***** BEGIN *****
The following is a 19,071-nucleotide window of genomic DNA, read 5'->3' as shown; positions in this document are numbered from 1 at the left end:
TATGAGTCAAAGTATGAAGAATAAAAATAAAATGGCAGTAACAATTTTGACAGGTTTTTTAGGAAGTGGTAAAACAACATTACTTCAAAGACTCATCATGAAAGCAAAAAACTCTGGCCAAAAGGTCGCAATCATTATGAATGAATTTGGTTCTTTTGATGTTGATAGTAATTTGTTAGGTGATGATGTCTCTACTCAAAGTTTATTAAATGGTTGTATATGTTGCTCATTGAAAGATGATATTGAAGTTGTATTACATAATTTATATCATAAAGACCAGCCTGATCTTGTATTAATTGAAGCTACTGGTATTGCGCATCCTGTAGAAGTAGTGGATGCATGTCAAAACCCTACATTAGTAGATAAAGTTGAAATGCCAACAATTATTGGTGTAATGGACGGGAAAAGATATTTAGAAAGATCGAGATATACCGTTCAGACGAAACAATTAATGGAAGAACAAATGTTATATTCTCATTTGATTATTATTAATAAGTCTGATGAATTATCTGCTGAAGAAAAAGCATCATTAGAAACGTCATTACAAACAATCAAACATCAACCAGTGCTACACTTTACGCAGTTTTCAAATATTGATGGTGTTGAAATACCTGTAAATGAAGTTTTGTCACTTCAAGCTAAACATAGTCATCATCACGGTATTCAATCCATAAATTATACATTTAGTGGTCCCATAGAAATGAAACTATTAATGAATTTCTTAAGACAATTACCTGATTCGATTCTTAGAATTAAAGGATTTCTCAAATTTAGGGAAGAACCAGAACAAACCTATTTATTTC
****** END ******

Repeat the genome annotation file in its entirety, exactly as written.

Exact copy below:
The following is a 19,071-nucleotide window of genomic DNA, read 5'->3' as shown; positions in this document are numbered from 1 at the left end:
TATGAGTCAAAGTATGAAGAATAAAAATAAAATGGCAGTAACAATTTTGACAGGTTTTTTAGGAAGTGGTAAAACAACATTACTTCAAAGACTCATCATGAAAGCAAAAAACTCTGGCCAAAAGGTCGCAATCATTATGAATGAATTTGGTTCTTTTGATGTTGATAGTAATTTGTTAGGTGATGATGTCTCTACTCAAAGTTTATTAAATGGTTGTATATGTTGCTCATTGAAAGATGATATTGAAGTTGTATTACATAATTTATATCATAAAGACCAGCCTGATCTTGTATTAATTGAAGCTACTGGTATTGCGCATCCTGTAGAAGTAGTGGATGCATGTCAAAACCCTACATTAGTAGATAAAGTTGAAATGCCAACAATTATTGGTGTAATGGACGGGAAAAGATATTTAGAAAGATCGAGATATACCGTTCAGACGAAACAATTAATGGAAGAACAAATGTTATATTCTCATTTGATTATTATTAATAAGTCTGATGAATTATCTGCTGAAGAAAAAGCATCATTAGAAACGTCATTACAAACAATCAAACATCAACCAGTGCTACACTTTACGCAGTTTTCAAATATTGATGGTGTTGAAATACCTGTAAATGAAGTTTTGTCACTTCAAGCTAAACATAGTCATCATCACGGTATTCAATCCATAAATTATACATTTAGTGGTCCCATAGAAATGAAACTATTAATGAATTTCTTAAGACAATTACCTGATTCGATTCTTAGAATTAAAGGATTTCTCAAATTTAGGGAAGAACCAGAACAAACCTATTTATTTC